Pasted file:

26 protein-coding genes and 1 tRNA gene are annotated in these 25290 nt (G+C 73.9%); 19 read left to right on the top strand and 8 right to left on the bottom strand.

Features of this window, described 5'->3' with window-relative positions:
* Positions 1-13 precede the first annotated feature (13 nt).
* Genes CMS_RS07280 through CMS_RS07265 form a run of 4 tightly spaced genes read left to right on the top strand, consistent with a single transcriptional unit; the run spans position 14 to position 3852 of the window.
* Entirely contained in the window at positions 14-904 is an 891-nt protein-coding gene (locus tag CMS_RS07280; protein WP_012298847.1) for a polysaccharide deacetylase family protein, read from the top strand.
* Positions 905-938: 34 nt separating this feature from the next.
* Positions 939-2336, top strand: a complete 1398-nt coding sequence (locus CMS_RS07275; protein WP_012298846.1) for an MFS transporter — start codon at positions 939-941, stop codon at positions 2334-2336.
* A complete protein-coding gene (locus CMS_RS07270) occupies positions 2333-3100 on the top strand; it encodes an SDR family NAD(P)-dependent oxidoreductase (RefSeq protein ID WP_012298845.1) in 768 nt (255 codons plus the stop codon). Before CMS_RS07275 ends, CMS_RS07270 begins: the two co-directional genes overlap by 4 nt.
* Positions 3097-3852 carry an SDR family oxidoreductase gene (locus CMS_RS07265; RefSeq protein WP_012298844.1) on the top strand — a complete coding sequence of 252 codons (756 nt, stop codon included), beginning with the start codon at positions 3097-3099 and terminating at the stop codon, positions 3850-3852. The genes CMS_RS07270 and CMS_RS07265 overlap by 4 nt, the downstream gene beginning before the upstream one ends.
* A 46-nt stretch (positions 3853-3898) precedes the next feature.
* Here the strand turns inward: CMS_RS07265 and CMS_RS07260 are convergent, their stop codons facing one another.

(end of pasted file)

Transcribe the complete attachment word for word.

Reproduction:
26 protein-coding genes and 1 tRNA gene are annotated in these 25290 nt (G+C 73.9%); 19 read left to right on the top strand and 8 right to left on the bottom strand.

Features of this window, described 5'->3' with window-relative positions:
* Positions 1-13 precede the first annotated feature (13 nt).
* Genes CMS_RS07280 through CMS_RS07265 form a run of 4 tightly spaced genes read left to right on the top strand, consistent with a single transcriptional unit; the run spans position 14 to position 3852 of the window.
* Entirely contained in the window at positions 14-904 is an 891-nt protein-coding gene (locus tag CMS_RS07280; protein WP_012298847.1) for a polysaccharide deacetylase family protein, read from the top strand.
* Positions 905-938: 34 nt separating this feature from the next.
* Positions 939-2336, top strand: a complete 1398-nt coding sequence (locus CMS_RS07275; protein WP_012298846.1) for an MFS transporter — start codon at positions 939-941, stop codon at positions 2334-2336.
* A complete protein-coding gene (locus CMS_RS07270) occupies positions 2333-3100 on the top strand; it encodes an SDR family NAD(P)-dependent oxidoreductase (RefSeq protein ID WP_012298845.1) in 768 nt (255 codons plus the stop codon). Before CMS_RS07275 ends, CMS_RS07270 begins: the two co-directional genes overlap by 4 nt.
* Positions 3097-3852 carry an SDR family oxidoreductase gene (locus CMS_RS07265; RefSeq protein WP_012298844.1) on the top strand — a complete coding sequence of 252 codons (756 nt, stop codon included), beginning with the start codon at positions 3097-3099 and terminating at the stop codon, positions 3850-3852. The genes CMS_RS07270 and CMS_RS07265 overlap by 4 nt, the downstream gene beginning before the upstream one ends.
* A 46-nt stretch (positions 3853-3898) precedes the next feature.
* Here the strand turns inward: CMS_RS07265 and CMS_RS07260 are convergent, their stop codons facing one another.